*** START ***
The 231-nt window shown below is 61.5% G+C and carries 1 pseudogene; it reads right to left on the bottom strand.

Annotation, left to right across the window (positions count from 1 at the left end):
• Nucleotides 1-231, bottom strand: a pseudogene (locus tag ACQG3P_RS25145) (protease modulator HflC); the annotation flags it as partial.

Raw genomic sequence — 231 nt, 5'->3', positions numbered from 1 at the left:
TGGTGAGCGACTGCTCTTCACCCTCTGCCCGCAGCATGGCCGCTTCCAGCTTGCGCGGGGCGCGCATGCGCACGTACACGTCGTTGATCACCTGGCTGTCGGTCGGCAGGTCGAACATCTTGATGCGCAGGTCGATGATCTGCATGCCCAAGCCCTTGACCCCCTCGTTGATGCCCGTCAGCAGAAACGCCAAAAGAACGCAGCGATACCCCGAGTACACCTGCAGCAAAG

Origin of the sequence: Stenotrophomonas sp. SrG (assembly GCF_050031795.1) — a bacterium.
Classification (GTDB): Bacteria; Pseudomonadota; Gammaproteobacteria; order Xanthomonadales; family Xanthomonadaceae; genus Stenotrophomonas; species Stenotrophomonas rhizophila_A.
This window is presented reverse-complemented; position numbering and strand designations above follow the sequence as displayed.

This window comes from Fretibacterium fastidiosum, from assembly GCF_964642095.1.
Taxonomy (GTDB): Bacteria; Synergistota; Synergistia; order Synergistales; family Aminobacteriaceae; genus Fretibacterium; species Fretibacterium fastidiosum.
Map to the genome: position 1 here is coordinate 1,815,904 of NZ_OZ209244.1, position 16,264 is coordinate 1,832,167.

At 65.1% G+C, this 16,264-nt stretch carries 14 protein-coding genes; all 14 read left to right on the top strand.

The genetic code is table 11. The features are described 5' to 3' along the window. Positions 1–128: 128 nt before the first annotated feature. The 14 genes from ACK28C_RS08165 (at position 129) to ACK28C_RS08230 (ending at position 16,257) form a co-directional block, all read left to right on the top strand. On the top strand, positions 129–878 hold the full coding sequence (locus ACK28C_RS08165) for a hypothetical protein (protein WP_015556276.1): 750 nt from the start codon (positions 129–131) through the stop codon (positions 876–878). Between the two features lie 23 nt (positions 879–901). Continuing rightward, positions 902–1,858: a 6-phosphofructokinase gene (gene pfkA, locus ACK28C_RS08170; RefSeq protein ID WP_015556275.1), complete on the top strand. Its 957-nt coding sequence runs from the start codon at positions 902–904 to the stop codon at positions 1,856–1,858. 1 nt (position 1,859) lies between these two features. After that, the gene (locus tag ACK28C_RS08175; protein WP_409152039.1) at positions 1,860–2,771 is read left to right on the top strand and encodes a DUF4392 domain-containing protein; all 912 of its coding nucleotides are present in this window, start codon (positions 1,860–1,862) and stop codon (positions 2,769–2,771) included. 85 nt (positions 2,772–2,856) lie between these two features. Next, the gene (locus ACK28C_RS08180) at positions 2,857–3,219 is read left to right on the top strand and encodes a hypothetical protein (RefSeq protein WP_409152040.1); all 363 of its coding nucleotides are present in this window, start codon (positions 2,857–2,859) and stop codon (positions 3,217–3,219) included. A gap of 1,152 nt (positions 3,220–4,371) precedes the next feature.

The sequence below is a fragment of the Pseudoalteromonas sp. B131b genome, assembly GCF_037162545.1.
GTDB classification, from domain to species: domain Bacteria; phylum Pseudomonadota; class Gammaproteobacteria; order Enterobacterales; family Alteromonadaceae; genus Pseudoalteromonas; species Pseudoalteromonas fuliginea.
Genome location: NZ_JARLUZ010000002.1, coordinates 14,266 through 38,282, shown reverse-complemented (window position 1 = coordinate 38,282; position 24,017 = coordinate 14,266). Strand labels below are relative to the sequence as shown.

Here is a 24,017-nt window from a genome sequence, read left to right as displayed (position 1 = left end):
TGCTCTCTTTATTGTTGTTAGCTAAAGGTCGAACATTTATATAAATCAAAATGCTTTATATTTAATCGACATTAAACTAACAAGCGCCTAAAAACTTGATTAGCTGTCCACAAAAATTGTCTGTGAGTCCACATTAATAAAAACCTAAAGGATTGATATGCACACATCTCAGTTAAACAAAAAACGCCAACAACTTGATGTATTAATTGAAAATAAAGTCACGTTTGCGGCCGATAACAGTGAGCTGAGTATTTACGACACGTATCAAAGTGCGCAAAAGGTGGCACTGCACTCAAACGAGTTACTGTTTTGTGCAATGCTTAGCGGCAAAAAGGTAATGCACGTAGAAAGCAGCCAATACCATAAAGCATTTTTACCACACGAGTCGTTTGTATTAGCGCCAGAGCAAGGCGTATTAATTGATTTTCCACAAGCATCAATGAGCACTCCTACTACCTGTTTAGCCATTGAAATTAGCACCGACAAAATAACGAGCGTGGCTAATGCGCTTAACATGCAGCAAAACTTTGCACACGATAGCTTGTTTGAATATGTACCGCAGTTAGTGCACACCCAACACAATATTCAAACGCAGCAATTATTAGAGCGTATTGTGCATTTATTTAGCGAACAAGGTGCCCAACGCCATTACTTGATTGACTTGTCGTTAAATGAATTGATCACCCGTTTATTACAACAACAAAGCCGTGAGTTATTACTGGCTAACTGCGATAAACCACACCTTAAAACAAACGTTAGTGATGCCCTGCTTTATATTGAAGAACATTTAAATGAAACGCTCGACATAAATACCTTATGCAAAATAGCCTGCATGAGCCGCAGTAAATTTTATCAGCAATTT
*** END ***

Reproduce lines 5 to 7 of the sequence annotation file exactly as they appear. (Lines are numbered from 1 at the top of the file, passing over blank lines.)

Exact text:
TGGTGAGCGACTGCTCTTCACCCTCTGCCCGCAGCATGGCCGCTTCCAGCTTGCGCGGGGCGCGCATGCGCACGTACACGTCGTTGATCACCTGGCTGTCGGTCGGCAGGTCGAACATCTTGATGCGCAGGTCGATGATCTGCATGCCCAAGCCCTTGACCCCCTCGTTGATGCCCGTCAGCAGAAACGCCAAAAGAACGCAGCGATACCCCGAGTACACCTGCAGCAAAG

Origin of the sequence: Stenotrophomonas sp. SrG (assembly GCF_050031795.1) — a bacterium.
Classification (GTDB): Bacteria; Pseudomonadota; Gammaproteobacteria; order Xanthomonadales; family Xanthomonadaceae; genus Stenotrophomonas; species Stenotrophomonas rhizophila_A.